Mechanisms Controlling Friction and Adhesion at the Atomic Length-Scale

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Doctor of Philosophy (PhD)
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Mechanical Engineering & Applied Mechanics
contact mechanics
speed dependence
two-dimensional materials
Mechanical Engineering
Nanoscience and Nanotechnology
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A lack of understanding of the fundamental mechanisms governing atomic-scale adhesion and friction creates ongoing challenges as technologically-relevant devices are miniaturized. One major class of failure mechanisms of such devices results from high friction, adhesion, and wear. This thesis presents investigations into methods by which atomic-scale friction and adhesion can be controlled. Using atomic force microscopy (AFM), friction and adhesion properties of graphene were examined. While friction between the tip and graphene depends on thickness, as explained by the "puckering effect", adhesion is independent of the thickness when measured conventionally. However, adhesion is transiently higher when measured after the tip has slid over the graphene. This effect is caused by increased adhesiveness between graphene and tip due to aging. Second, chemical modification of graphene, specifically fluorination, affects friction strongly, with friction monotonically increases with increasing degree of fluorination. As supported by molecular dynamics (MD) simulations, this dependence is attributed to the fact that attachment of fluorine to graphene greatly enhances the local energy barrier for sliding, thereby significantly altering the energy landscape experienced by the tip. Finally, through matched AFM and MD, the speed dependence of atomic friction was explored within the framework of the Prandtl-Tomlinson model with thermal activation (PTT). For the first time, experiments and simulations are performed at overlapping scanning speeds. While friction was found to increase with the log of speed in both AFM and MD, consistent with the PTT model, friction in experiments was larger than in MD. Analysis revealed that the discrepancy was largely attributable to the differences in contact area and tip masses used in experiments vs. in simulation. Accounting for the overall influence of the two with the presence of instrument noise fully resolves the discrepancy. Through those novel studies and findings, it has been demonstrated that atomic-scale friction and adhesion can be controlled and understood, assisting the development of applications where variable or constant friction and adhesion are desired.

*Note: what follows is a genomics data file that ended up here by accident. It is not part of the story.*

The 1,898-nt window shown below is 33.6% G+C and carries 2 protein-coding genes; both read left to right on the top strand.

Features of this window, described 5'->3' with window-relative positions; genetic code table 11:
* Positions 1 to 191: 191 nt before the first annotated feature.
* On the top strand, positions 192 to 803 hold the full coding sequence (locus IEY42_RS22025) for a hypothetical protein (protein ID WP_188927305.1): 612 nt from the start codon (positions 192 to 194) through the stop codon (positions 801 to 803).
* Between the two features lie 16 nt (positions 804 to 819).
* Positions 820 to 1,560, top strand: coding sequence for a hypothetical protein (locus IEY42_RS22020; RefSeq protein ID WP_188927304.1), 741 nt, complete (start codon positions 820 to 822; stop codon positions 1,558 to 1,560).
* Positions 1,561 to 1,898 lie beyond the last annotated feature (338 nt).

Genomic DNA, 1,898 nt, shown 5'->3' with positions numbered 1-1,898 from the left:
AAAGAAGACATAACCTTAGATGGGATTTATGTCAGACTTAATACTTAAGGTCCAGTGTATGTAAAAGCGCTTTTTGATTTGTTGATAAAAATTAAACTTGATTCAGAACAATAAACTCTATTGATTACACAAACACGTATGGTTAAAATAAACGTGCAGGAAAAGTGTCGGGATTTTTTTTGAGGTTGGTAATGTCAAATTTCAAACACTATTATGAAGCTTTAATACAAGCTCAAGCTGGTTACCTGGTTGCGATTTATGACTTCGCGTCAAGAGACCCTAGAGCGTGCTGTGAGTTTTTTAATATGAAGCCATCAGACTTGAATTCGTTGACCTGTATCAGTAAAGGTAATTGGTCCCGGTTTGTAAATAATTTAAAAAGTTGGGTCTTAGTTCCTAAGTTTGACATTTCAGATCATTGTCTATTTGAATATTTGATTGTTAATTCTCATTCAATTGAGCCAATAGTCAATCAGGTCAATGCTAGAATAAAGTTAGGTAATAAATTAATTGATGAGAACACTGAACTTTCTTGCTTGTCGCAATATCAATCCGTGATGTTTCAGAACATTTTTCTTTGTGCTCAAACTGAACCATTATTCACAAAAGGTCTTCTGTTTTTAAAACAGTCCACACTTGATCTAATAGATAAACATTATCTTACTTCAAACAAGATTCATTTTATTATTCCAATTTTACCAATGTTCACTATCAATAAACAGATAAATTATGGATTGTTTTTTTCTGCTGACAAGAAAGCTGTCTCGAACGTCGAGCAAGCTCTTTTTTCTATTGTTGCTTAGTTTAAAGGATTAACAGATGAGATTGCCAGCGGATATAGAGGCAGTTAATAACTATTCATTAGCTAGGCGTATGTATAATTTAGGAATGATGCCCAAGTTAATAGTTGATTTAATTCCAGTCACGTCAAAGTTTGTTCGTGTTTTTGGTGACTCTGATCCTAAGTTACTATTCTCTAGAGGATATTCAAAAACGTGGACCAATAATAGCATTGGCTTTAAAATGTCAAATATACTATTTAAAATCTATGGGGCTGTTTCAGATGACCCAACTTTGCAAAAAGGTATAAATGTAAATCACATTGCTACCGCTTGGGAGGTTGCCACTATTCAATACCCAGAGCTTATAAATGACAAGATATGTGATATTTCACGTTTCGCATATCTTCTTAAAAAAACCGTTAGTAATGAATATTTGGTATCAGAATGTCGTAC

Robert W. Carpick
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